If the menu offers “ceaser” salad and “expresso,” do you hightail it out of the restaurant? Washington Post writer Jane Black dreams about sitting down and brandishing a copyediting pen. In the first of what promises to be an “occasional series of rants about dining out,” Black takes on egregious menu typos like “shitake” mushrooms and “mescaline” salad. Such mistakes are increasingly common, the article asserts, because ingredients change more often and dish descriptions have become more complicated. Furthermore, most small restaurants print their menus themselves, instead of going through a designer who might have access to a proofreader.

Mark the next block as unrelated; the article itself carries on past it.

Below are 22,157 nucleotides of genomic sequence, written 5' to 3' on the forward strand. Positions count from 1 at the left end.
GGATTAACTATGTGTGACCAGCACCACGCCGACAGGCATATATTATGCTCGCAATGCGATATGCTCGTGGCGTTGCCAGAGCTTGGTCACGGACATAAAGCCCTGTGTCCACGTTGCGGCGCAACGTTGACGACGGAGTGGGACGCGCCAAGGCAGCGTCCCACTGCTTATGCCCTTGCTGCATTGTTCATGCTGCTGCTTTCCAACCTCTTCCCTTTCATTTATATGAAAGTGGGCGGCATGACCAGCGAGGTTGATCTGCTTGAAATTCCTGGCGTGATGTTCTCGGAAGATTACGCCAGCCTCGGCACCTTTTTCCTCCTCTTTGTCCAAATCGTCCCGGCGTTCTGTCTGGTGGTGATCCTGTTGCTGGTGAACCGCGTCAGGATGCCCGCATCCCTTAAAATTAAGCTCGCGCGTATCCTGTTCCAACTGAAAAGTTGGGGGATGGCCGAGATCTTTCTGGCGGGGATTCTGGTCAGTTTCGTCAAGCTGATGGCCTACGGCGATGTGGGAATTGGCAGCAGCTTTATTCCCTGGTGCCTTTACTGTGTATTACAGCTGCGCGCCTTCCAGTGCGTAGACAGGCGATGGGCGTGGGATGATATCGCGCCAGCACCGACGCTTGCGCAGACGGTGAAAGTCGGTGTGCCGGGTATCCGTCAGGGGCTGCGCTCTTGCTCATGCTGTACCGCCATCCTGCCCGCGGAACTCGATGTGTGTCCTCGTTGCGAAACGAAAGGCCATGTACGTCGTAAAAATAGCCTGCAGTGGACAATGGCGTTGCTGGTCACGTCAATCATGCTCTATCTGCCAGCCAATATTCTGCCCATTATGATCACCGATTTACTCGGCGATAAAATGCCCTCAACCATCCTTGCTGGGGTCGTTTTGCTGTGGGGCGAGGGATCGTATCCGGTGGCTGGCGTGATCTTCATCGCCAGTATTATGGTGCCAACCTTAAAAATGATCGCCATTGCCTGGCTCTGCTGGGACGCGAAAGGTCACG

Thus, we end up with such novelties as Texass chilli and creme bluree, along with the ever-popular cream of leak and potato soup. Chowhounds have found fertile ground in these menu gaffes, but one website claims that these errors really only concern white people. “The presence of an improper apostrophe on a menu can ruin an otherwise delicious meal for a white person,” intones the tongue-in-cheek Stuff White People Like. Perhaps it is a little smug to point out errors like the grocer’s apostrophe, but somebody’s got to fight the battle.

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